Umbrella bodies call on Treasury to maintain business rate reduction for charities

A group of 10 voluntary sector bodies, including the NCVO, Acevo and the Charity Finance Group, say the 80 per cent relief is crucial

Ten voluntary sector bodies have urged the government to maintain the mandatory 80 per cent relief on business rates for charities. 

It is one of six recommendations made by the organisations in a letter to George Osborne, the Chancellor of the Exchequer, before the Budget on 16 March.

The signatories, which include the National Council for Voluntary Organisations, the chief executives body Acevo, the Charity Finance Group and the social investment wholesaler Big Society Capital, recommend keeping business rates relief for charities at 80 per cent, which the letter says is worth £1.5bn a year to the charity sector.

Osborne announced in the joint spending review and autumn statement last year that councils would be able to retain funds collected through business rates but the final outcome of the government’s review of the business rate regime would not be published until the Budget this year.

The letter also calls for the establishment of a community capital fund supported by 3 per cent of the proceeds from government asset sales.

It calls for further increases in the National Insurance contributions allowance, which it says would ensure a "level playing field" between the private and third sectors on meeting living wage costs.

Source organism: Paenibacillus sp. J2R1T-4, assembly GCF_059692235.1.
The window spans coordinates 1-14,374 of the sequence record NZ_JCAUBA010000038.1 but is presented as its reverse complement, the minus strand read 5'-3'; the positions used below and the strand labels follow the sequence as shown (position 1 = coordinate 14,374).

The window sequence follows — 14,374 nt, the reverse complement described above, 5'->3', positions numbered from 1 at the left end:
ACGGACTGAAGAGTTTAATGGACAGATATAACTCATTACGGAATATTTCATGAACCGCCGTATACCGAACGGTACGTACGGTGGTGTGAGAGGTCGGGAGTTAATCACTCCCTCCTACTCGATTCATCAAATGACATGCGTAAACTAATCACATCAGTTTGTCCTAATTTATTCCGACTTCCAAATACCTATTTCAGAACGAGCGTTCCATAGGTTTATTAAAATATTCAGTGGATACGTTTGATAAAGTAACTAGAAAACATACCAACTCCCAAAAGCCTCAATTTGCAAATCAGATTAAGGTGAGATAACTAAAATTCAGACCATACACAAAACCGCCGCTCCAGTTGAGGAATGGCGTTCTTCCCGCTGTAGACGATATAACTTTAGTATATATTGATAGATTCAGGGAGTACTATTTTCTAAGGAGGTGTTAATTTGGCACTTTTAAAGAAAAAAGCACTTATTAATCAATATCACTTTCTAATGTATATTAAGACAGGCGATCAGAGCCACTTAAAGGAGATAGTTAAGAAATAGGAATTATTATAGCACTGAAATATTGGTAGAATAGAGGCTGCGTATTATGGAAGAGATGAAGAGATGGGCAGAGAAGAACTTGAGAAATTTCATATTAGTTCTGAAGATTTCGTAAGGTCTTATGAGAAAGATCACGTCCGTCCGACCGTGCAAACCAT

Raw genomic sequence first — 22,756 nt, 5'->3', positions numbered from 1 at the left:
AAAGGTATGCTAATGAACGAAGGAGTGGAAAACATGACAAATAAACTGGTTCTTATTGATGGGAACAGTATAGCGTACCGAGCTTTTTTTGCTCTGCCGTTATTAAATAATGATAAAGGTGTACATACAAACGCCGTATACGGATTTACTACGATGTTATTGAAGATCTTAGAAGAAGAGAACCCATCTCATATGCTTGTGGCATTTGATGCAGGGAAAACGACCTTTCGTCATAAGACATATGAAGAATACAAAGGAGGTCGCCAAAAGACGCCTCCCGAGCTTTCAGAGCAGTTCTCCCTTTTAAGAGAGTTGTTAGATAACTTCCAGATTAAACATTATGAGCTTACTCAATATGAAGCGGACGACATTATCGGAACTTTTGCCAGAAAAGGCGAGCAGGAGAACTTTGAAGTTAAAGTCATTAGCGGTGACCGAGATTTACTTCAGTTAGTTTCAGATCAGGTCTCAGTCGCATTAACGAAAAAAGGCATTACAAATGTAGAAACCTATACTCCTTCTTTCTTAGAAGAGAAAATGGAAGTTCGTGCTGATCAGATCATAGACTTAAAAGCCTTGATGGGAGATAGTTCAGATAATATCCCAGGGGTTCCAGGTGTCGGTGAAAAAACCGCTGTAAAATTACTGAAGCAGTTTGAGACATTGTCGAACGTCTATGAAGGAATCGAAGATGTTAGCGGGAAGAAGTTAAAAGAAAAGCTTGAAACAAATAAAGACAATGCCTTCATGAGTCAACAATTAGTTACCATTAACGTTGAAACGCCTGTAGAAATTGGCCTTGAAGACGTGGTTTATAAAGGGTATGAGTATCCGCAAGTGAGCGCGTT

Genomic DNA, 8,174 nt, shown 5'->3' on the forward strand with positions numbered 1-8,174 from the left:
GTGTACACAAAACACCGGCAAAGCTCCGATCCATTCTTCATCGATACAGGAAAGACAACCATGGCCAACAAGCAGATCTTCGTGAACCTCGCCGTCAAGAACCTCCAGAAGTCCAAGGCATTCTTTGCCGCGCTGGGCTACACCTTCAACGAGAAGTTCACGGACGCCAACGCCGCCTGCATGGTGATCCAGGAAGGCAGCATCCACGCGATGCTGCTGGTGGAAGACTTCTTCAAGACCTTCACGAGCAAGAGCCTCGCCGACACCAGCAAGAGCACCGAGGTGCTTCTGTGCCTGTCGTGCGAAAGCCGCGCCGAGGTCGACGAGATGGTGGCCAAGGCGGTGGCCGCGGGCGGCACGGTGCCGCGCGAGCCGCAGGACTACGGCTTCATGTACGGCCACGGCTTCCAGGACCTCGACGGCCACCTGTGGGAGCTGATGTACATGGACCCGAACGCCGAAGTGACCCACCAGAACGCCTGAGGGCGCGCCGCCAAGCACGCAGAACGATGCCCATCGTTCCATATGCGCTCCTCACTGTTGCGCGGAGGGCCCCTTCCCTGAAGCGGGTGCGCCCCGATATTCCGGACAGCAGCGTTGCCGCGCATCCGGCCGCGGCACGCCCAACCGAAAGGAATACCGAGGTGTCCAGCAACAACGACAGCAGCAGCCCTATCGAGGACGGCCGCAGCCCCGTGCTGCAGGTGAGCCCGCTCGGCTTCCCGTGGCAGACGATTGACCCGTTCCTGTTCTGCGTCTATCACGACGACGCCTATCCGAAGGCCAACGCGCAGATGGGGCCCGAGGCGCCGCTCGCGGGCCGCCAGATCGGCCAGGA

Other proposals include directing unspent apprenticeships levy funds from charities towards investment in voluntary sector skills. The letter says this would make the levy work for the sector and meet beneficiaries’ needs in the future.

The letter also says that windfalls, such as the Libor fines on banks, should be used to fund initiatives to increase the charity sector’s capacity, including governance and commissioning.

It says this would allow charities to address key issues and play a full role in public service transformation.

It also calls on the government to engage the voluntary sector on the Dormant Assets Commission, which was launched at the end of 2015 and is estimated will raise £1bn for the sector, to ensure its independence and transparency.

Caron Bradshaw, chief executive of the CFG, said in a statement: "Charities have already diversified their funding streams and have sought to streamline their operations. It is in the government’s interest to provide strategic investment in the sustainability of the charity sector – especially to small and medium-sized charities that are best placed to deliver services to those most at risk."

This comes after another submission made last month by the CTG, which called for the protection of existing zero VAT rates and reform of the Gift Aid donor benefit rules, and included proposals on the apprenticeships levy and business rates relief.

The other signatories to the letter were the local infrastructure body Navca, the Small Charities Coalitionthe black and minority ethnic charity representative body Voice4Change Englandthe community organisation membership body Localitythe Association of Charitable Foundations and the Lloyds Bank Foundation.

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